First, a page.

Are these goals and the results communicated to my staff in a timely manner? – Kitting and Assembly operations are the ultimate in “short memory” work groups. They need to have feedback in almost real-time, so that they have a sense of urgency to make adjustments to their productivity as their work is being completed. You can measure and track any combination of metrics – paid hours vs. units produced, productivity per hour from a specific work cell, quality, accuracy or speed of changeovers. Just make sure that you’ve selected a combination of metrics that allows for constant and timely feedback, preferably at multiple points during a shift.
Have I built in rewards for meeting or exceeding the productivity goals? – Once you’ve got the right metrics in place with timely feedback, be sure that you’ve built in rewards that let your associates benefit from their productivity. After all, if a work team or individual exceeds their production goals, the organization will have very little labor cost tied up in the “plus production”. Sharing some of that benefit with your associates is a great way to create a “win-win” and retain your associates while keeping costs down.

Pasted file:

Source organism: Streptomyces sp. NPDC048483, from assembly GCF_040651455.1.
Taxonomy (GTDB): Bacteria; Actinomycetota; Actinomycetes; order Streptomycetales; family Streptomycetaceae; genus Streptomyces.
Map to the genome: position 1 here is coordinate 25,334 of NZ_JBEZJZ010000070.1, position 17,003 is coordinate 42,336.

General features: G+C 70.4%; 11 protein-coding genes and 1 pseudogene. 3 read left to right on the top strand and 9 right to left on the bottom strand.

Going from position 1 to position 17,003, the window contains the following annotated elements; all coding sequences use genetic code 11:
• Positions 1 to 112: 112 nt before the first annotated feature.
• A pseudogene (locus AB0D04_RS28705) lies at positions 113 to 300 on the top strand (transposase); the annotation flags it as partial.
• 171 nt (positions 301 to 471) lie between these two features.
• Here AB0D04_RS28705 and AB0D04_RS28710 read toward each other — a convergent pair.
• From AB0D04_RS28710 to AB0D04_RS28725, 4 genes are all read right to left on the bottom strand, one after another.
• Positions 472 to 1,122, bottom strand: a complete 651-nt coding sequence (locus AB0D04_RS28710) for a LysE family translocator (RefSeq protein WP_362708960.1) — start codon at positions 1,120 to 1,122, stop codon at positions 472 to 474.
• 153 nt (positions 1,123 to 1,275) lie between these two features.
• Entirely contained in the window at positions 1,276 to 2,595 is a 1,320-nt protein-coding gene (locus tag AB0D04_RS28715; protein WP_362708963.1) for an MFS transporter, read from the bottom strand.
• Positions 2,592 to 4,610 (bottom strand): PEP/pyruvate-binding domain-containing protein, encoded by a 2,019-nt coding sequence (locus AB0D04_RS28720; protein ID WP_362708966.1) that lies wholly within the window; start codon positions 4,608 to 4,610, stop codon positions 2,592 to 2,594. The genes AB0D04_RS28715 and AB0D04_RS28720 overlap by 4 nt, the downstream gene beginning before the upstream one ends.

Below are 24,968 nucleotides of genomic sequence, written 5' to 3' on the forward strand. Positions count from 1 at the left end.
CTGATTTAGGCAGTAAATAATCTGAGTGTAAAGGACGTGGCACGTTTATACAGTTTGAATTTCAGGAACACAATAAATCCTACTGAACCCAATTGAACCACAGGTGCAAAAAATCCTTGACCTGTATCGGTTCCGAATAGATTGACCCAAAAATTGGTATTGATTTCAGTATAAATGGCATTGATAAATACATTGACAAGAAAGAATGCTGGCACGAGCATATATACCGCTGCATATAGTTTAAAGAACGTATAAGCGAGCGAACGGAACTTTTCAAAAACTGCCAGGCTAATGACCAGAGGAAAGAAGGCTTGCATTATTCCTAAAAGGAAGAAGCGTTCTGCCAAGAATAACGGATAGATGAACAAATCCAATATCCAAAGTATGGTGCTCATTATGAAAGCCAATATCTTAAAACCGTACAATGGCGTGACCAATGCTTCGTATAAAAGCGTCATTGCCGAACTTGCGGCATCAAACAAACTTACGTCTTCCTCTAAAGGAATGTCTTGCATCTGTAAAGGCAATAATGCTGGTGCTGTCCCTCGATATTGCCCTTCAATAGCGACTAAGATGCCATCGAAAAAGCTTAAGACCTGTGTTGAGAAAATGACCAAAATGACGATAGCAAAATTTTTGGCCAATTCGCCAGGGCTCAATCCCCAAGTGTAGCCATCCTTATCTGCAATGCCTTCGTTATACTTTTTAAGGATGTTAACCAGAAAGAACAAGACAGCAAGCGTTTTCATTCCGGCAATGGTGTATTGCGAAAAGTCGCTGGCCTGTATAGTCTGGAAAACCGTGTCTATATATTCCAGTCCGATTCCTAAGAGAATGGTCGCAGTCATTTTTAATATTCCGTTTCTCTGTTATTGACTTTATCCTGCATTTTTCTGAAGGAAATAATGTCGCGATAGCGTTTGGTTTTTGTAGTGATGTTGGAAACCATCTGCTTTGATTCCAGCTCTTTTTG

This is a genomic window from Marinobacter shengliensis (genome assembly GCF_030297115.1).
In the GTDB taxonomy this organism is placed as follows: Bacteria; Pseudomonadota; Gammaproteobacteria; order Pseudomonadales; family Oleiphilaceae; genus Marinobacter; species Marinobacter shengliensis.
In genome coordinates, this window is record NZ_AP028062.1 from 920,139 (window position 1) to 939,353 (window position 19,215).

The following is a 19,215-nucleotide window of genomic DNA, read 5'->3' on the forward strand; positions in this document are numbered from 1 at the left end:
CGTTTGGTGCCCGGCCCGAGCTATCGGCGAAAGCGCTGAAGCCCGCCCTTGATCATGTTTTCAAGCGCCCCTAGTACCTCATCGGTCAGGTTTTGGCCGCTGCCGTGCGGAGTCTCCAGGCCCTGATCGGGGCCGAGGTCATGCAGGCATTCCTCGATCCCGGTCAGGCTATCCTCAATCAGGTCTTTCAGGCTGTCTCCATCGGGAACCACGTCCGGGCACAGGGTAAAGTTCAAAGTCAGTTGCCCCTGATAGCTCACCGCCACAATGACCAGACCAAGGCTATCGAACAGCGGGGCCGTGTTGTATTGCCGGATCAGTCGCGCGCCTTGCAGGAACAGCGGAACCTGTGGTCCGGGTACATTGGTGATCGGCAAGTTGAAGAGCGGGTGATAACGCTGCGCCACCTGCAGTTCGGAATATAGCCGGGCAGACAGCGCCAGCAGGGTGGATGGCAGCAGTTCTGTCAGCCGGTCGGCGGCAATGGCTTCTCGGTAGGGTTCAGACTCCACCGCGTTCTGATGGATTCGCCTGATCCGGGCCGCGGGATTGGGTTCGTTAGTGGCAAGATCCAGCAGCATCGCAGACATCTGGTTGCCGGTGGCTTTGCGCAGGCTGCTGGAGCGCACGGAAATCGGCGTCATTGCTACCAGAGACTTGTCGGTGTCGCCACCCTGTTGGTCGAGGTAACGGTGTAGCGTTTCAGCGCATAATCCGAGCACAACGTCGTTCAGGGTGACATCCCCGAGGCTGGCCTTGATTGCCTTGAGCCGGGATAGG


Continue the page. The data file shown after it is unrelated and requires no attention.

Do I have a plan in place to make sure I don’t overproduce? – Financially speaking, overproducing is a disaster for any kitting operation, as you’ll end up investing labor in breaking down kits, only to be left with the same components you started with and a chunk of additional cost that added absolutely no value to your products. Most world-class kitting operations only build around 70-80% of their projection to stock and build in the flexibility to build the balance on a “just in time” basis.
Have I captured my costs and budgeted/priced accordingly? – Are you accounting for all of your costs in a kitting operation? Have you thought of the labor involved in bringing product to and from the kitting operation? How about those lights that wouldn’t be on if you weren’t kitting? What portion of time do your Supervisors spend dealing with the kitting operation? How about the depreciation on your automation infrastructure? It’s best to involve your Finance folks in this process rather than attempting it yourself.
Should I get a “second set of eyes” onto the kitting operation? – You may be a highly experienced Distribution professional, but unless you also have a Lean Manufacturing background, another viewpoint can be extremely valuable. You can “borrow” some expertise from your Manufacturing group or bring in some outside expertise, but be sure that you get the benefit of other available resources in this process.